The war regarding whether Apple did or did not invent the USB-C connector witnessed a pretty decisive development this morning, as Apple was awarded a patent describing a slimline reversible input/output electrical connector for transferring a variety of data types including HDMI, audio, USB and video.
The patent was filed by Apple in the third quarter of 2013, but only published today. It names Eric Jol, Albert Golko, Mathias Schmidt and Jahan Minoo as its inventors: all current Apple employees, with the exception of Schmidt who now works at Nest Labs, founded by former Appler Tony Fadell.
USB-C was unveiled as Apple’s port of choice for its new super-thin MacBook at the company’s recent “Spring Forward” keynote. Among its many advantages is that it’s compact, super fast (roughly twice the speed of USB 3), can transfer power, and is reversible — so there’s none of the annoyance that comes with trying to plug a cable in upside down.
Given that Apple hopes the technology will become an industry standard, rather than just a proprietary one, the question of who invented it obviously carries considerable bragging rights.
Recently, Daring Fireball‘s John Gruber waved a red flag to anti-Apple bulls when he claimed that Apple essentially invented the technology, saying:
“I have heard, I can’t say who but lets call them informed little birdies, that USB-C is an Apple invention and that they gave it to the standards bodies … and that the politics of such is that they can’t really say that. They’re not going to come out in public and say that but that they did. It is an Apple invention and they want it to become a standard.”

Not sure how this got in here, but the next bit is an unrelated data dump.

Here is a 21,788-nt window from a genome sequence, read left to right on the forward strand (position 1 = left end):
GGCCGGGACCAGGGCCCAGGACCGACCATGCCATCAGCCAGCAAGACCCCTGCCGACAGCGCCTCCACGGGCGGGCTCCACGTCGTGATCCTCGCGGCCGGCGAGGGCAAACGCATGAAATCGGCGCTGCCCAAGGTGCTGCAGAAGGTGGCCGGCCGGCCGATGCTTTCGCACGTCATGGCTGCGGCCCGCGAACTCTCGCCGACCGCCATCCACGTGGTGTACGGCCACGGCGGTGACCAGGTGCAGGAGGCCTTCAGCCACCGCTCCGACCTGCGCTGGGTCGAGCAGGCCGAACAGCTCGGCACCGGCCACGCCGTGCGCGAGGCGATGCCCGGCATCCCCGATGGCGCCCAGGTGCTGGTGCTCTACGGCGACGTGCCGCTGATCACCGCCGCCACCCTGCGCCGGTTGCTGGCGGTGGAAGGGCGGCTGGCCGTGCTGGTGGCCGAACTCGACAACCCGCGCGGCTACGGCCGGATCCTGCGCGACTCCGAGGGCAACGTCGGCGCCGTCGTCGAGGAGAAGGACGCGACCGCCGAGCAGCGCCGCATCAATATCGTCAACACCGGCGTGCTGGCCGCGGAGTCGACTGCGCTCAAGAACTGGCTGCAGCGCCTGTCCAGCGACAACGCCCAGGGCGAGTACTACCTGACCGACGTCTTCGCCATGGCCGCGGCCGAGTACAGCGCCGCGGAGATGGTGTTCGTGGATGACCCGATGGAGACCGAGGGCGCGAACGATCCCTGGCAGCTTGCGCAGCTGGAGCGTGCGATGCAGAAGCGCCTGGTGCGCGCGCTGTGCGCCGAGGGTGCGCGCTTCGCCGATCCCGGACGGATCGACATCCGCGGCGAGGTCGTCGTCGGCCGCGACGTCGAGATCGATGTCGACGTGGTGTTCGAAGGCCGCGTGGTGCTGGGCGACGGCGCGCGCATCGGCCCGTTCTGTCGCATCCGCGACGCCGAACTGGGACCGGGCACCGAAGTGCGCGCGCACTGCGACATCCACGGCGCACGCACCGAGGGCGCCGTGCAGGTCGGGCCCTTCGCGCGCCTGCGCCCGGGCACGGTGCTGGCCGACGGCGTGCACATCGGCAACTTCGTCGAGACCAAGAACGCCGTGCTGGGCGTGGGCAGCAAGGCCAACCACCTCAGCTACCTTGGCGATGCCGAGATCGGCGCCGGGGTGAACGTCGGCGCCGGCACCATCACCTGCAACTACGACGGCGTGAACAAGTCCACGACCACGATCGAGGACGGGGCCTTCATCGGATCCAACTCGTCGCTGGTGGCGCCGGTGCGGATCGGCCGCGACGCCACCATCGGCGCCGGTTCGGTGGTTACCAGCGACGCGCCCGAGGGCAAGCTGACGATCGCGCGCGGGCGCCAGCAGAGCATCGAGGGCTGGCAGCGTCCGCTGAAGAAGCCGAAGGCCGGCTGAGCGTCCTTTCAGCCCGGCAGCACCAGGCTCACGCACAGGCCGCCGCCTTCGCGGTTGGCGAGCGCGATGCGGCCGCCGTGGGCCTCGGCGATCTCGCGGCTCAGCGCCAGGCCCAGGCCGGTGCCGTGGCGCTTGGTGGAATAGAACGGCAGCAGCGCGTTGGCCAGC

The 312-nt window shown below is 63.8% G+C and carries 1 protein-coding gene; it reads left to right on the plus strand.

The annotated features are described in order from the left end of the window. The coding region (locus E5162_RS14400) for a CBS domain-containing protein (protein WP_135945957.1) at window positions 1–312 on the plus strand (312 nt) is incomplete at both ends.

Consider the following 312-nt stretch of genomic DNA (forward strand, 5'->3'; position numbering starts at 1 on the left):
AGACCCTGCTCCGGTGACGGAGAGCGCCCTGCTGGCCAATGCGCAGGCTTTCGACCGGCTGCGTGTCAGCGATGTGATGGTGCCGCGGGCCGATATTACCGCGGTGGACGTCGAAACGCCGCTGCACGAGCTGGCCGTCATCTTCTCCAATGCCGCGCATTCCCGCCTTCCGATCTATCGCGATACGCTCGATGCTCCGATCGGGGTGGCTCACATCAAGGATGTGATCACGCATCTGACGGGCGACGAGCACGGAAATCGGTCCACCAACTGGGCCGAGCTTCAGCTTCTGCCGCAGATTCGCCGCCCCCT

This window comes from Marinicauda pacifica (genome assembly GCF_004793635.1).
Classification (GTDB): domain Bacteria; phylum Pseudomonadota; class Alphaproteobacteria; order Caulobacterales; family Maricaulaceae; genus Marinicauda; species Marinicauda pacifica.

While Gruber has since elaborated on his statement to point out that Apple wasn’t the only company to have a hand in USB-C, that hasn’t stopped other tech sites like BetaNews publishing reports to rubbish the suggestion that the tech is predominantly an Apple invention.
It should be noted that today’s patent isn’t even the first one related to a USB-C type technology on the part of Apple, however. In the middle of last year, the company was granted a patent dealing with a reversible USB connector with many of the design hallmarks of USB-C.
We won’t know for sure until someone breaks down the whole story behind USB-C, but the more time passes, the less and less likely it looks that Apple was simply a bit player in the development of this next-gen technology.
Via: Patently Apple